Interview #127: Baltimore, MD Councilman Kristerfer Burnett (with podcast)

This podcast interview is available on iTunesStitcherPlayer FM, and right here:

Kristerfer Burnett was in the large freshman class of 2016 on the Baltimore city council and does not shy away from the role that guns, violence, and policing play in the council’s business. He discusses a contentious hearing about mandatory minimum sentences and a bizarre inquiry into whether the fire department threatened bike advocates.

Q: Councilman Brandon Scott does something small but noteworthy each meeting. At the end, when your council holds a moment of silence, he asks the council vice president to announce the homicide total to date. My first thought upon hearing this was, “why would anyone advertise their city’s worst attribute repeatedly in a public council meeting?” So why would you?

A: I think it’s something that we have to own. The violence in Baltimore is unbelievable. It is debilitating to our city. As policymakers, we have a responsibility to address that. We’ve also started to add the victims of the opioid crisis for the same reason. We had over 700 opioid-related deaths last year. That needs to be the headline. I’m not one that feels like cities should try to always put their best foot forward, an image or façade that things are okay.

Q: On July 3, 2018, the judiciary committee held a hearing about the fire department. Councilman Ryan Dorsey read a letter that you all received from an advocate of bike lanes accusing the fire department of parking a ladder truck in front of her house as a threat. What was being alleged here and why were you, the council, involved?

A: There’s been a lot of resistance from the fire department to the construction of bicycle infrastructure. The argument they were trying to make, albeit poorly, was an attempt to basically argue that by narrowing the roads with bicycle infrastructure, it would make it more difficult to navigate. Some streets are very narrow and their equipment is pretty large. What I didn’t quite understand was, it looks like they got the ladder truck up to me [in a video from the fire department]. The council got involved because there was an attempt by Council Member Dorsey to strike out of the fire code these guidelines that would have prohibited the construction of bike infrastructure due to roadway widths.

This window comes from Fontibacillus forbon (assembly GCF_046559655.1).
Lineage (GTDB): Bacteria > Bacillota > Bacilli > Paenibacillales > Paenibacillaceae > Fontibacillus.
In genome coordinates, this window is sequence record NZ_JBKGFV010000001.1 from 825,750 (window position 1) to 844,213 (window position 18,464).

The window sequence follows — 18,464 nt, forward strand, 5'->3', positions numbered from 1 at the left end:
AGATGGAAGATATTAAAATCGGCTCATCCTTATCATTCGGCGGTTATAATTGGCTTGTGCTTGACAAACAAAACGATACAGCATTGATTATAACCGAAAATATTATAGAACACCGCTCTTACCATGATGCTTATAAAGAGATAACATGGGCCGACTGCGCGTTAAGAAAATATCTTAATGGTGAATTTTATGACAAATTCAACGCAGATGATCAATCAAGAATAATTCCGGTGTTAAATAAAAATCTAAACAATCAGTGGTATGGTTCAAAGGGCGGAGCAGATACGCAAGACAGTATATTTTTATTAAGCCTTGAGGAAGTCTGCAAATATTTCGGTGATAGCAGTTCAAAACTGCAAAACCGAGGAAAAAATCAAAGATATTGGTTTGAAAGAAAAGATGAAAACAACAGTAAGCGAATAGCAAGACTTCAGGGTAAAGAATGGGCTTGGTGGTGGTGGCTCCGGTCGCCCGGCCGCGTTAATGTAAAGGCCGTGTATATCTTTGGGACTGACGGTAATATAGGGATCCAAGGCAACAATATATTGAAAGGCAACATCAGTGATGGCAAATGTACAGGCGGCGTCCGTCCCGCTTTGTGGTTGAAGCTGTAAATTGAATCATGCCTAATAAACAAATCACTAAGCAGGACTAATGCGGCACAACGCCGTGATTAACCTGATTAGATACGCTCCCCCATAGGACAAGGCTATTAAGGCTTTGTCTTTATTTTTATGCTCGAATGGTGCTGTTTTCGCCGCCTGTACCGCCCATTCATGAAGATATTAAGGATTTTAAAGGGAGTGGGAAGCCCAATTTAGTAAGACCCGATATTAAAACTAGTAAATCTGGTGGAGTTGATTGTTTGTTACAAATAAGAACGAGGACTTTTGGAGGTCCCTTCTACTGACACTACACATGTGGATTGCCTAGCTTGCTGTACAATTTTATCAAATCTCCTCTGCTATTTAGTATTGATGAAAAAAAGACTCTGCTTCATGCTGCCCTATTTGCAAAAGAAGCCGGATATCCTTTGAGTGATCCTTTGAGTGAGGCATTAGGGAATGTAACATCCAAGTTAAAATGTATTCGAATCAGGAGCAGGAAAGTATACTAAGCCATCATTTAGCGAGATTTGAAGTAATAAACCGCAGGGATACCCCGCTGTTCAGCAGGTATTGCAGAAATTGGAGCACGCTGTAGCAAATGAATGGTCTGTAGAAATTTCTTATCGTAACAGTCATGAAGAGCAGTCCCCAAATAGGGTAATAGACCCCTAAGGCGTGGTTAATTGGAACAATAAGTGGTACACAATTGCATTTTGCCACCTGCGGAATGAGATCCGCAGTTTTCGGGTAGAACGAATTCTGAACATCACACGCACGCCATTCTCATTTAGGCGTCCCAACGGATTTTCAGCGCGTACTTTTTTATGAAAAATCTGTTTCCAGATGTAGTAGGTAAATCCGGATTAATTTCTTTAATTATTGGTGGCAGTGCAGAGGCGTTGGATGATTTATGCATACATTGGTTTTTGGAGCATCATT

Q: Yeah.

A: On a lighter note, when we received that video the day before the hearing, Council Member Dorsey and I–I hope I don’t get in trouble for saying this–we’re two millennial legislators. We’re like, “what do we do with the DVD? I don’t even know where to put this!” I literally had no way to watch it for several hours because my laptop didn’t have a DVD player.

Q: [laughs] 

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Baltimore, MD Councilman Kristerfer Burnett

The overriding concern was why the fire department filmed their video outside the home of one of their opponents. How satisfactory did you find the fire chief’s response that it was not intentional?

A: That particular roadway is a very long one. That bike lane is also one of the longest in the city. If they needed to prove a point on that particular street, they could have done it pretty easily without being in front of the house. I was extremely disappointed in the fire chief on that one and told him so.

Q: That was about accountability for the fire department, so let’s shift to accountability in policing. In the judiciary committee on July 25, 2017, there was legislation which would have established a punishment of one year’s incarceration for anyone who carried a firearm within 100 feet [yards] of a place of public assembly. Right away, multiple council members offered stories of their experiences with gun violence. Is it fair to say that most if not all Baltimore council members have a direct connection to the escalating homicide numbers that we hear at every meeting?

A: That is correct. One of my high school teammates on the football team lost his life to gun violence in 2017. It’s very much something that has hit almost all of us, if not all of us, at some point.